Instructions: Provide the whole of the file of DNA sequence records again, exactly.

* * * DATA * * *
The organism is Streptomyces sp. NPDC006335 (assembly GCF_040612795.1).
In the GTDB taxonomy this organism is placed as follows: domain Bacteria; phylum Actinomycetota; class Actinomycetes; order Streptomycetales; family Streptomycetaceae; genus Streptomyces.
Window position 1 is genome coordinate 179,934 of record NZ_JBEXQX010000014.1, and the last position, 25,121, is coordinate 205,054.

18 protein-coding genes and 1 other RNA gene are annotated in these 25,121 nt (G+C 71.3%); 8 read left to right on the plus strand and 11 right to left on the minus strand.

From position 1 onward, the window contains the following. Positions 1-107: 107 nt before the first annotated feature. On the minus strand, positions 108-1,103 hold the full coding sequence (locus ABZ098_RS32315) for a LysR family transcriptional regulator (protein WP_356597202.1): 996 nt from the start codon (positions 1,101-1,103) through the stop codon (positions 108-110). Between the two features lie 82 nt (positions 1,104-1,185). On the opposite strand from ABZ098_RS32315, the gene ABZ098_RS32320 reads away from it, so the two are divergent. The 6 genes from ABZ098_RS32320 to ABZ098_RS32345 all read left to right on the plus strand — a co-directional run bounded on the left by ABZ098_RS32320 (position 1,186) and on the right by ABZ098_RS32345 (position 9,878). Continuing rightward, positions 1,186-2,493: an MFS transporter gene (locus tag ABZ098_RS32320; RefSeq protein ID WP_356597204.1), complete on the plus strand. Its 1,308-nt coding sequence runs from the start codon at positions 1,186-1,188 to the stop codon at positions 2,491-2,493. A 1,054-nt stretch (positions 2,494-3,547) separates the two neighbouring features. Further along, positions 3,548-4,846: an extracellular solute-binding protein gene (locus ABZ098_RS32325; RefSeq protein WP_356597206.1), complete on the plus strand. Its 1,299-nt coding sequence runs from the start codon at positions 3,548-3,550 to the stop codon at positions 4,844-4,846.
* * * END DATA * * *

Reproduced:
The organism is Streptomyces sp. NPDC006335 (assembly GCF_040612795.1).
In the GTDB taxonomy this organism is placed as follows: domain Bacteria; phylum Actinomycetota; class Actinomycetes; order Streptomycetales; family Streptomycetaceae; genus Streptomyces.
Window position 1 is genome coordinate 179,934 of record NZ_JBEXQX010000014.1, and the last position, 25,121, is coordinate 205,054.

18 protein-coding genes and 1 other RNA gene are annotated in these 25,121 nt (G+C 71.3%); 8 read left to right on the plus strand and 11 right to left on the minus strand.

From position 1 onward, the window contains the following. Positions 1-107: 107 nt before the first annotated feature. On the minus strand, positions 108-1,103 hold the full coding sequence (locus ABZ098_RS32315) for a LysR family transcriptional regulator (protein WP_356597202.1): 996 nt from the start codon (positions 1,101-1,103) through the stop codon (positions 108-110). Between the two features lie 82 nt (positions 1,104-1,185). On the opposite strand from ABZ098_RS32315, the gene ABZ098_RS32320 reads away from it, so the two are divergent. The 6 genes from ABZ098_RS32320 to ABZ098_RS32345 all read left to right on the plus strand — a co-directional run bounded on the left by ABZ098_RS32320 (position 1,186) and on the right by ABZ098_RS32345 (position 9,878). Continuing rightward, positions 1,186-2,493: an MFS transporter gene (locus tag ABZ098_RS32320; RefSeq protein ID WP_356597204.1), complete on the plus strand. Its 1,308-nt coding sequence runs from the start codon at positions 1,186-1,188 to the stop codon at positions 2,491-2,493. A 1,054-nt stretch (positions 2,494-3,547) separates the two neighbouring features. Further along, positions 3,548-4,846: an extracellular solute-binding protein gene (locus ABZ098_RS32325; RefSeq protein WP_356597206.1), complete on the plus strand. Its 1,299-nt coding sequence runs from the start codon at positions 3,548-3,550 to the stop codon at positions 4,844-4,846.